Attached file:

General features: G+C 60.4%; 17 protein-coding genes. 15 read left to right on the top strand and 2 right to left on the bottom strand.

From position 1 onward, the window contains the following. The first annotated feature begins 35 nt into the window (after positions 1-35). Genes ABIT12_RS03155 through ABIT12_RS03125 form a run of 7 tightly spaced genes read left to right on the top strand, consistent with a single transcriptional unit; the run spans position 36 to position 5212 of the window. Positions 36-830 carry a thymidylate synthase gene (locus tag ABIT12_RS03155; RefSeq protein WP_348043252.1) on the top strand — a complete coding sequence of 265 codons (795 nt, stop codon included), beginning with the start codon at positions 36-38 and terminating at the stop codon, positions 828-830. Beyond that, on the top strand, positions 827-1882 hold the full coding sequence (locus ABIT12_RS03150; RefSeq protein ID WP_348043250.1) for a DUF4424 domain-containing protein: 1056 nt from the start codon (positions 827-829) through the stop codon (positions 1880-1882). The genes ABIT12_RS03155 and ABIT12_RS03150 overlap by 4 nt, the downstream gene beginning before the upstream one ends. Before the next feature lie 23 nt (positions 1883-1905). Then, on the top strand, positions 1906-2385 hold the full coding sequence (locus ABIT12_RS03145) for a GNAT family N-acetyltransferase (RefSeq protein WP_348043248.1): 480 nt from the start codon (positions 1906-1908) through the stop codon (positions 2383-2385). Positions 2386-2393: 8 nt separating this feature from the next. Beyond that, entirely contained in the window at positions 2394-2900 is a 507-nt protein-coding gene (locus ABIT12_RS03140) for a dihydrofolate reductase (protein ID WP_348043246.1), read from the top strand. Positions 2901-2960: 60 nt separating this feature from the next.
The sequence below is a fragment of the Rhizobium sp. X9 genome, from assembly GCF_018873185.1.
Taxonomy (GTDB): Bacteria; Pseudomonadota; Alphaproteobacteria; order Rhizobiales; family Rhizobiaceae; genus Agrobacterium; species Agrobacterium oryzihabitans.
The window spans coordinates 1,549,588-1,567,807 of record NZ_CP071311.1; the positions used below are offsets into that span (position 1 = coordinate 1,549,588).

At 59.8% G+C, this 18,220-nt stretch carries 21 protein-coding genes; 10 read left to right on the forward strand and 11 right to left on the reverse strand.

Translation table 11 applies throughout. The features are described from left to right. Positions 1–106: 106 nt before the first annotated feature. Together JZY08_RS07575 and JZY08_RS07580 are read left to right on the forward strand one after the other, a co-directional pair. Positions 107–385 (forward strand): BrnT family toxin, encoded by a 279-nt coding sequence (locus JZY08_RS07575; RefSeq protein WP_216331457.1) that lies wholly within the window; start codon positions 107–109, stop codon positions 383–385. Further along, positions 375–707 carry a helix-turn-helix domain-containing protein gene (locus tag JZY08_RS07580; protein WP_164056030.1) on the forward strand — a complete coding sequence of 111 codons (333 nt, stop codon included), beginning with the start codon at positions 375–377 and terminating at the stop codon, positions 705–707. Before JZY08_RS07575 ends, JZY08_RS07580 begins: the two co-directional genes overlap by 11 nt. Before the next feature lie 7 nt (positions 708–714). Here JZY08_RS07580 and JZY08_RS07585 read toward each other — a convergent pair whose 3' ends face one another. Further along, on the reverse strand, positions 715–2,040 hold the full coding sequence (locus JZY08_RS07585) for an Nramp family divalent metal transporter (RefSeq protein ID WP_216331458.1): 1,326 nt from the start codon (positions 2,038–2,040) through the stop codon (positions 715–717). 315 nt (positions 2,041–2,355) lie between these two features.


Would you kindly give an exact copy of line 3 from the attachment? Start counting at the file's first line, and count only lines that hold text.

The sequence below is a fragment of the Rhizobium sp. X9 genome, from assembly GCF_018873185.1.